The Brooklyn Navy Yard is getting a $140 million infusion of city money to upgrade a massive building from storage space to a workplace for 3,000 employees at companies ranging from a medical diagnostic laboratory to a motorcycle design startup, Mayor Bill de Blasio announced Monday.
The project expands previous plans to repurpose what's known as Building 77, a World War II-era structure that once housed supplies and the commandant's offices at the former military shipyard. The 300-acre yard is now owned by the city, which has been transforming it into a hub for manufacturing, entertainment and other companies.
"The Brooklyn Navy Yard is the epitome of something very, very quintessentially New York: the ability to reinvent," de Blasio said at a news conference.
The new investment in Building 77 will add windows, more elevators and other features to make windowless lower floors suitable for more labor-intensive businesses than warehousing, said David Ehrenberg, president of the nonprofit Brooklyn Navy Yard Development Corp.
It's going to cost twice as much as the city's prior plans to redevelop the 1 million-square-foot building, but it's also expected to double the number of jobs and to increase the rent from about $6 per square foot to $20 or more, officials said. The building is expected to be ready in mid- to late 2016.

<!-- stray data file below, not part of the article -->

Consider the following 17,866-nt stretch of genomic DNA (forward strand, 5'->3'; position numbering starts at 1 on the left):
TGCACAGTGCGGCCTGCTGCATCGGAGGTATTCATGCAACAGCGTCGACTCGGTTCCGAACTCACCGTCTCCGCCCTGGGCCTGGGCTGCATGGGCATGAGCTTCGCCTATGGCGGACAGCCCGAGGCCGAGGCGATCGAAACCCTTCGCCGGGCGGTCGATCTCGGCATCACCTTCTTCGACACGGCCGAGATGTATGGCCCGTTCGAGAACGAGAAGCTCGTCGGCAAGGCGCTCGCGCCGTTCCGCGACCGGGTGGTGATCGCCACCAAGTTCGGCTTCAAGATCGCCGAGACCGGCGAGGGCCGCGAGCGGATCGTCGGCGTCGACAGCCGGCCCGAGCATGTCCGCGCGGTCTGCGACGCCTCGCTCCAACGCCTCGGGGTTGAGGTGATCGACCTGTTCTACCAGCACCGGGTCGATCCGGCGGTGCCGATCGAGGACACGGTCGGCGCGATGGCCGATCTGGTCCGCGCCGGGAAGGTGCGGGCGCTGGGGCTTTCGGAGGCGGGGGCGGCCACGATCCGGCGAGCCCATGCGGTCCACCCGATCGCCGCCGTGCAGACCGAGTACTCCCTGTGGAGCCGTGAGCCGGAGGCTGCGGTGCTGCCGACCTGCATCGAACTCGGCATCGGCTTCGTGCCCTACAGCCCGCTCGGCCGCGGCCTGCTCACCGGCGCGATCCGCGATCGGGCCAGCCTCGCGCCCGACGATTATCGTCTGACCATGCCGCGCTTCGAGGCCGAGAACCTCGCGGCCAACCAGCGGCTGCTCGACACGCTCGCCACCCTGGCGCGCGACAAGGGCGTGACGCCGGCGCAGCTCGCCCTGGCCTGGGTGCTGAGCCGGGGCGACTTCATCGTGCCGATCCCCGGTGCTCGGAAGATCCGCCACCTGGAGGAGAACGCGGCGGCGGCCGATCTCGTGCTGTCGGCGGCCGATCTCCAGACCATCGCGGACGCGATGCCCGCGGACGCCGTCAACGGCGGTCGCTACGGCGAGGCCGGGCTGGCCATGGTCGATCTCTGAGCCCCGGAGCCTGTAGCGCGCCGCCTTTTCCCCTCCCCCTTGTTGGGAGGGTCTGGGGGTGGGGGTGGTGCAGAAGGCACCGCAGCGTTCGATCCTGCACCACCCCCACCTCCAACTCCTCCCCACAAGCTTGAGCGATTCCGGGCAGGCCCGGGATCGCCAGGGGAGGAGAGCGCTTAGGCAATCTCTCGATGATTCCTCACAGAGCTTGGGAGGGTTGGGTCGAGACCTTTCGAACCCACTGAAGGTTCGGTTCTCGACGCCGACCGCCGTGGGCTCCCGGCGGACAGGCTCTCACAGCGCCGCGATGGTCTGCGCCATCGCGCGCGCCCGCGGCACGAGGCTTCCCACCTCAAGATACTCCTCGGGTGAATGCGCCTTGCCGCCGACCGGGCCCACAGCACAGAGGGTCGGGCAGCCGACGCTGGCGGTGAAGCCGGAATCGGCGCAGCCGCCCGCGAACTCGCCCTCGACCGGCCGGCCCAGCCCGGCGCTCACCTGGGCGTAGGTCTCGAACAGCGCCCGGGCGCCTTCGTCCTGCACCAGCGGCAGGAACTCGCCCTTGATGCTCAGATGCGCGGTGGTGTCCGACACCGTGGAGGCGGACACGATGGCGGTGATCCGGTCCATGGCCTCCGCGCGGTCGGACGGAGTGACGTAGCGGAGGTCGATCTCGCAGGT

Some expected tenants already have space elsewhere in the yard, but the project will give them room to grow and free up space for others, Ehrenberg said. More than 100 prospective tenants have been seeking to get or expand space in the yard, where existing business-ready spaces have had virtually no vacancies in a decade, he and city officials said.
More than 330 businesses employ a total of nearly 7,000 people in the yard, up from 230 businesses and 3,600 workers in 2001. Tenants include Steiner Studios' sound stages, Sweet'N Low makers Cumberland Packing Corp., body armor manufacturer Crye Precision and M&D Door & Hardware, where Brooklyn native Dana Brown, 23, is supporting her father and brother by working as a junior estimator.
"I love what I do," she said, adding that she hopes to build a career there.